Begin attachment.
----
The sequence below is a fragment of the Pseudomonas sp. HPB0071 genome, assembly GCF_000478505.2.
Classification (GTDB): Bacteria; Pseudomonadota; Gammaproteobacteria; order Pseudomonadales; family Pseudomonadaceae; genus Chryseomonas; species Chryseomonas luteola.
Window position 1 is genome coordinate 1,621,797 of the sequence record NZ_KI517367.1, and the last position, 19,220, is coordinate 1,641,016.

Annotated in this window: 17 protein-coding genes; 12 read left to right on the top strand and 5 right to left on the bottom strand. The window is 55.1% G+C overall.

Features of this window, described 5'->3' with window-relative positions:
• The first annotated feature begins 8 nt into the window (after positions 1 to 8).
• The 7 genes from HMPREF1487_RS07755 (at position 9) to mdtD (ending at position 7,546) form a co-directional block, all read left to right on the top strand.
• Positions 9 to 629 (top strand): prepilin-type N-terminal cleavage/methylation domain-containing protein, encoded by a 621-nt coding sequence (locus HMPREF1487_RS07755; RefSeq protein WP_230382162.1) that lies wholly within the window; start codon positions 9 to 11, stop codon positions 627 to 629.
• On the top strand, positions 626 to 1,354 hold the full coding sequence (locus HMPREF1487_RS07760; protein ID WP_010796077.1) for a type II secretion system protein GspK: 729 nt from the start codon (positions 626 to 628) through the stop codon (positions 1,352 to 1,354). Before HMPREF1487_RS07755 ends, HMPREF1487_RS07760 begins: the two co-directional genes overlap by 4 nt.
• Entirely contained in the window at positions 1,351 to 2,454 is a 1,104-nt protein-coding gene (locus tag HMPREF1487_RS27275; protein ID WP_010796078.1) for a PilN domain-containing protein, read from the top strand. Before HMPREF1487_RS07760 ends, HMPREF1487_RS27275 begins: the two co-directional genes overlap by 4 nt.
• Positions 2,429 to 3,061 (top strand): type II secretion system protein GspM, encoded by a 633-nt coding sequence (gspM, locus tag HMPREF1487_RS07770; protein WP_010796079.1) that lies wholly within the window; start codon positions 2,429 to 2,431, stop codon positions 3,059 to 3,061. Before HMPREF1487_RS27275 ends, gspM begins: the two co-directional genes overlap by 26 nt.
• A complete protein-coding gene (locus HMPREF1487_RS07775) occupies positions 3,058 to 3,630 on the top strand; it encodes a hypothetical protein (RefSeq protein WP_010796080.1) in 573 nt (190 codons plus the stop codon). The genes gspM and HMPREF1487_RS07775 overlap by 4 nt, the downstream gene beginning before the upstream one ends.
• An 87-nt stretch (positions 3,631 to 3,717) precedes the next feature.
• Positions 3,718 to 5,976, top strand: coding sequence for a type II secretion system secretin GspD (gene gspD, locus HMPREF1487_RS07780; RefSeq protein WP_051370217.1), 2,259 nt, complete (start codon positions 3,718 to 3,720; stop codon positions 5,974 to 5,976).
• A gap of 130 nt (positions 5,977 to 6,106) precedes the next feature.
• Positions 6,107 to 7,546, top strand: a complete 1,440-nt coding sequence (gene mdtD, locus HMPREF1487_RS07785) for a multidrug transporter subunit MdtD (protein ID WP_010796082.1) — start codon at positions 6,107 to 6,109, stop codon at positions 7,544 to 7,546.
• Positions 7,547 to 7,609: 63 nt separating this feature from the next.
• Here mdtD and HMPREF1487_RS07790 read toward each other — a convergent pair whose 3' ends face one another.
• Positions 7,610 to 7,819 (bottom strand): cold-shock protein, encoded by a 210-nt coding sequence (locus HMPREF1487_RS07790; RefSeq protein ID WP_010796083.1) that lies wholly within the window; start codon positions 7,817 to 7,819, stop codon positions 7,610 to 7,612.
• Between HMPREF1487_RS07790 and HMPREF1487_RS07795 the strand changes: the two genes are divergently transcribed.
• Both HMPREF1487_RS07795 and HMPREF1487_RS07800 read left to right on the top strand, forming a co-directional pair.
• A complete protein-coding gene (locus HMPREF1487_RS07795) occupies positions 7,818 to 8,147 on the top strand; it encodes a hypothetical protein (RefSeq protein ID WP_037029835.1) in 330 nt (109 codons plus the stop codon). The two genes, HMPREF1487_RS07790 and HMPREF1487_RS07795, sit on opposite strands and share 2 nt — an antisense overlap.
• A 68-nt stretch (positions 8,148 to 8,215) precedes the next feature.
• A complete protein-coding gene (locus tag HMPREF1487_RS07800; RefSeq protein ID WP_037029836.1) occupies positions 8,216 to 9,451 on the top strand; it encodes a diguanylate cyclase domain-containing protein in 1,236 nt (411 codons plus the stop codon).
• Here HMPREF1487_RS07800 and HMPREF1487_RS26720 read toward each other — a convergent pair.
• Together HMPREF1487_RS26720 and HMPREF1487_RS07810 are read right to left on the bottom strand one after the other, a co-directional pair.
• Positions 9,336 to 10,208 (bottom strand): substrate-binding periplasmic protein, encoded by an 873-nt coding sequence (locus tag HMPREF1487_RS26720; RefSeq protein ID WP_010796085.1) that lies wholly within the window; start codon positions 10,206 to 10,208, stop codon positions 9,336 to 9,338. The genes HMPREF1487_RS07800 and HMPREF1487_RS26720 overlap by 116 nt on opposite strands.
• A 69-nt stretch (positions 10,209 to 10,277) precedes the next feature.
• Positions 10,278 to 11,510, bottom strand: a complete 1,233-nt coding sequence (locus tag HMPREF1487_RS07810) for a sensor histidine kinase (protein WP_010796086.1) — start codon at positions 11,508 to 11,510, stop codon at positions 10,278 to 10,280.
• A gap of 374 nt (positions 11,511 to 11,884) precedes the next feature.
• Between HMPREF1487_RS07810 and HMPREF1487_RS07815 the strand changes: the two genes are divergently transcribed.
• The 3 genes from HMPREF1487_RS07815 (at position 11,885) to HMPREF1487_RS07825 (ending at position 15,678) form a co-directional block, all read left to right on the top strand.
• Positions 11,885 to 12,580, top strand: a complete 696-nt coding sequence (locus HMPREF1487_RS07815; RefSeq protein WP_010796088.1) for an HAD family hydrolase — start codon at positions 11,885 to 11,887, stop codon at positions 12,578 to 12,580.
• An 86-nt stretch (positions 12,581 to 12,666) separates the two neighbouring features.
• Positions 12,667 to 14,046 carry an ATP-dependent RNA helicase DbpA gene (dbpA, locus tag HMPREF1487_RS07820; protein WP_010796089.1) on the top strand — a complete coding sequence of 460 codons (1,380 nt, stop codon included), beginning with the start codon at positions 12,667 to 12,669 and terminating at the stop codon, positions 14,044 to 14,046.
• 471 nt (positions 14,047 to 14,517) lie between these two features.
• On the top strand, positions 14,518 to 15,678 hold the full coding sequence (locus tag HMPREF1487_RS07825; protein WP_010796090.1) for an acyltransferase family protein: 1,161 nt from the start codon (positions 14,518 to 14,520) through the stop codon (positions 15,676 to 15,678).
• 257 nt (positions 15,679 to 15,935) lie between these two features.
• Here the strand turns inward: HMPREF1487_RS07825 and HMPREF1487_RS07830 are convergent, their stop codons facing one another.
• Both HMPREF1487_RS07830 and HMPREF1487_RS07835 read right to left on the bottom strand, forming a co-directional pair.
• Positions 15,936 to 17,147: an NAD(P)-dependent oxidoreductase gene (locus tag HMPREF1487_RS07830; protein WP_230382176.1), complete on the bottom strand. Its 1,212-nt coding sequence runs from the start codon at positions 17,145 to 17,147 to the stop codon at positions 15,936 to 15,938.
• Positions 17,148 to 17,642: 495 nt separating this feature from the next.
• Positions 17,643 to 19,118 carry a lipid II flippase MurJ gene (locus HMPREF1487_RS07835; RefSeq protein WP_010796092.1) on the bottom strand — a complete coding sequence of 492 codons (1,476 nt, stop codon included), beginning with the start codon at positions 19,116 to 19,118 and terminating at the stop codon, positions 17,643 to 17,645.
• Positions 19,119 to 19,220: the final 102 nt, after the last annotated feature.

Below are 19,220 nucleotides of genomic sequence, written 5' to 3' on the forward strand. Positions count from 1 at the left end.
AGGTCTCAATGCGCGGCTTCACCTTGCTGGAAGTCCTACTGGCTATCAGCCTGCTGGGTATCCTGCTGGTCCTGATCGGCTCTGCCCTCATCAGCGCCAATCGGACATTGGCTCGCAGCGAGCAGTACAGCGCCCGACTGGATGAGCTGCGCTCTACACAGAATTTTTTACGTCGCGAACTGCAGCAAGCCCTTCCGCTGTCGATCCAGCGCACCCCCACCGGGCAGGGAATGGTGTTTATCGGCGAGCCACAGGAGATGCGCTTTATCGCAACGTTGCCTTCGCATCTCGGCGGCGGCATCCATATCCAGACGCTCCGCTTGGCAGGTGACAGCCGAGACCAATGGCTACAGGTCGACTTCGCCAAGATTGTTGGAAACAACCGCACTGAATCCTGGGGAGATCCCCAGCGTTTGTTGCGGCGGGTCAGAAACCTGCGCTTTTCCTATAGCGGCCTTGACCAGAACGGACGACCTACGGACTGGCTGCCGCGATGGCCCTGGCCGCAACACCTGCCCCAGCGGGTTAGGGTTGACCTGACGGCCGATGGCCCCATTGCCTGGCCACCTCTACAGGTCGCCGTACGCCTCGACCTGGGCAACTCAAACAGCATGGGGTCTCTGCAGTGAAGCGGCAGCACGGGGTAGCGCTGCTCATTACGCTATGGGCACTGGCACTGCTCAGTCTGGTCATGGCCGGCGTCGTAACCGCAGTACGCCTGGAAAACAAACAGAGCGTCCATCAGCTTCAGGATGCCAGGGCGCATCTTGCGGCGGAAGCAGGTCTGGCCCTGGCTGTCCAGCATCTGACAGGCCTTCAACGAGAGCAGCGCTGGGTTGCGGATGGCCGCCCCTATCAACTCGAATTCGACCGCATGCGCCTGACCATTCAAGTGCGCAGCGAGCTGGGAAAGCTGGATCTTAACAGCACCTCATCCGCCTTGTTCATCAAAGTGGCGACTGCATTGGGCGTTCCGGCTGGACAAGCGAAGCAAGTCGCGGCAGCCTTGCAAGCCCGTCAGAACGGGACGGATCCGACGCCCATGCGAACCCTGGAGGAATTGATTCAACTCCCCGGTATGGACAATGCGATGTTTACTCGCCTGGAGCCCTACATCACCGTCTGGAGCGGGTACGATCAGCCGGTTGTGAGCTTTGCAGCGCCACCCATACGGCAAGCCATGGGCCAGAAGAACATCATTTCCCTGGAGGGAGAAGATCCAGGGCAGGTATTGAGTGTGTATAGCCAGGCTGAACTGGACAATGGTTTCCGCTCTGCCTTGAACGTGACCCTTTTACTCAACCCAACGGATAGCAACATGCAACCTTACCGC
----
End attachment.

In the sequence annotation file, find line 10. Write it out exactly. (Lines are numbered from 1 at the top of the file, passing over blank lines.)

• Entirely contained in the window at positions 1,351 to 2,454 is a 1,104-nt protein-coding gene (locus tag HMPREF1487_RS27275; protein ID WP_010796078.1) for a PilN domain-containing protein, read from the top strand. Before HMPREF1487_RS07760 ends, HMPREF1487_RS27275 begins: the two co-directional genes overlap by 4 nt.